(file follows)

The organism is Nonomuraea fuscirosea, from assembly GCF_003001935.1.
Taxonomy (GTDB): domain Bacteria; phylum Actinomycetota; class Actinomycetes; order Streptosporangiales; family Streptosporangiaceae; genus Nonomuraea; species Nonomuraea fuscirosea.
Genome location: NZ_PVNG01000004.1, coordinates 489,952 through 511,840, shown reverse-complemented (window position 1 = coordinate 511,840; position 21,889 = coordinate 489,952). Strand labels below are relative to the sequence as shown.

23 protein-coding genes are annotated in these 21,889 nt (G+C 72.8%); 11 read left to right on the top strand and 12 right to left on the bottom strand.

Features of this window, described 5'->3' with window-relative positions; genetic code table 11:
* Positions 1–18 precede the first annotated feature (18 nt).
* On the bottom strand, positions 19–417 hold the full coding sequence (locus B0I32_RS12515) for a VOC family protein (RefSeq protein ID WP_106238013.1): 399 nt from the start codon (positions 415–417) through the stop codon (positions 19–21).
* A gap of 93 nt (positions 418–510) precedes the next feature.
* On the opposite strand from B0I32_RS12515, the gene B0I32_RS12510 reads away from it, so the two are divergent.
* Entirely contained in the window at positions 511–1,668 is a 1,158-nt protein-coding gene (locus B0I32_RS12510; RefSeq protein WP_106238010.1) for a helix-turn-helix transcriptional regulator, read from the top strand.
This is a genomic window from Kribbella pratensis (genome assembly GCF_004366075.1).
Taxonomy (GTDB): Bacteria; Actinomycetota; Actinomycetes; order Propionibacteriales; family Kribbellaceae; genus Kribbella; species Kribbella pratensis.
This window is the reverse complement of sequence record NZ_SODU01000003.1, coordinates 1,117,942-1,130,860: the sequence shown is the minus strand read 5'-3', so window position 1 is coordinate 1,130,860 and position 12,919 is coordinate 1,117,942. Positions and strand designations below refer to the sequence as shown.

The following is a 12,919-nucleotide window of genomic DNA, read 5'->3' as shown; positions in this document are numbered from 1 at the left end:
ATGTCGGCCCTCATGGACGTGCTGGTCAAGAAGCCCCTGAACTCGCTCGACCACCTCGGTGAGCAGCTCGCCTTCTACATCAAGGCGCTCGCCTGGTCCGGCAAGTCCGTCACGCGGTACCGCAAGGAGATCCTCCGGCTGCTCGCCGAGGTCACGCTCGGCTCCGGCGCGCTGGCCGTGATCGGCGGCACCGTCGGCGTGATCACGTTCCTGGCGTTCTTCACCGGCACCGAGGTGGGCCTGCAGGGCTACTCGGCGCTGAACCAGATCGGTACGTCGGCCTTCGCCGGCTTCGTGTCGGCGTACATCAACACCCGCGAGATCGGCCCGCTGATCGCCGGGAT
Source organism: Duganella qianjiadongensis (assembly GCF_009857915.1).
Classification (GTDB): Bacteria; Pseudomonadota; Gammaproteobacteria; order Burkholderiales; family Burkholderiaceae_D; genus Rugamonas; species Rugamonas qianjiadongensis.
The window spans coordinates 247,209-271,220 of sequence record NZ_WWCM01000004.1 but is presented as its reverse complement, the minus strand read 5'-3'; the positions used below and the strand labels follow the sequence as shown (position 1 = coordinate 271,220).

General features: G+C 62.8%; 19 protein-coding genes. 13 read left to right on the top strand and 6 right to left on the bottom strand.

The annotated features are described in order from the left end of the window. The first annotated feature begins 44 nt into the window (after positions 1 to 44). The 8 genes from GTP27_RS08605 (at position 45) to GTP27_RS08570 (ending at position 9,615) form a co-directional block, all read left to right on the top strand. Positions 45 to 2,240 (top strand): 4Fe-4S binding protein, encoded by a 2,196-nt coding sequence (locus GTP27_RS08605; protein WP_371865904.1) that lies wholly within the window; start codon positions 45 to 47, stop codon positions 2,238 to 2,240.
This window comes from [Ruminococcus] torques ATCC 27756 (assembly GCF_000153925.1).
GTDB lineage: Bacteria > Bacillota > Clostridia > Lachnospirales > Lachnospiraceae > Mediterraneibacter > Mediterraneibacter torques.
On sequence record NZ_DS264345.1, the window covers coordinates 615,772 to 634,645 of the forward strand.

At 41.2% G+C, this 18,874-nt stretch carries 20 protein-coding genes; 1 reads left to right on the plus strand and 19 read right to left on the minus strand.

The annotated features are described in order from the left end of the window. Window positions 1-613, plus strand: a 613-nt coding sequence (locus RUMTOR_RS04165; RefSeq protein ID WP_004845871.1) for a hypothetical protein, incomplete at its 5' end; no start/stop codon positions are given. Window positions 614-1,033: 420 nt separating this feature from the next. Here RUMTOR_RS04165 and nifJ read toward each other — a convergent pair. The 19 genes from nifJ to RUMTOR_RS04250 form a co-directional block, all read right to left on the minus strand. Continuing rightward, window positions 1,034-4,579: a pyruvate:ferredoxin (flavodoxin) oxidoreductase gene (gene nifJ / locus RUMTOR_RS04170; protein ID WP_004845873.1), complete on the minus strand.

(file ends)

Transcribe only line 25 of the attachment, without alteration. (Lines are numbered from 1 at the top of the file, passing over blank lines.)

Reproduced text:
The annotated features are described in order from the left end of the window. Window positions 1-613, plus strand: a 613-nt coding sequence (locus RUMTOR_RS04165; RefSeq protein ID WP_004845871.1) for a hypothetical protein, incomplete at its 5' end; no start/stop codon positions are given. Window positions 614-1,033: 420 nt separating this feature from the next. Here RUMTOR_RS04165 and nifJ read toward each other — a convergent pair. The 19 genes from nifJ to RUMTOR_RS04250 form a co-directional block, all read right to left on the minus strand. Continuing rightward, window positions 1,034-4,579: a pyruvate:ferredoxin (flavodoxin) oxidoreductase gene (gene nifJ / locus RUMTOR_RS04170; protein ID WP_004845873.1), complete on the minus strand.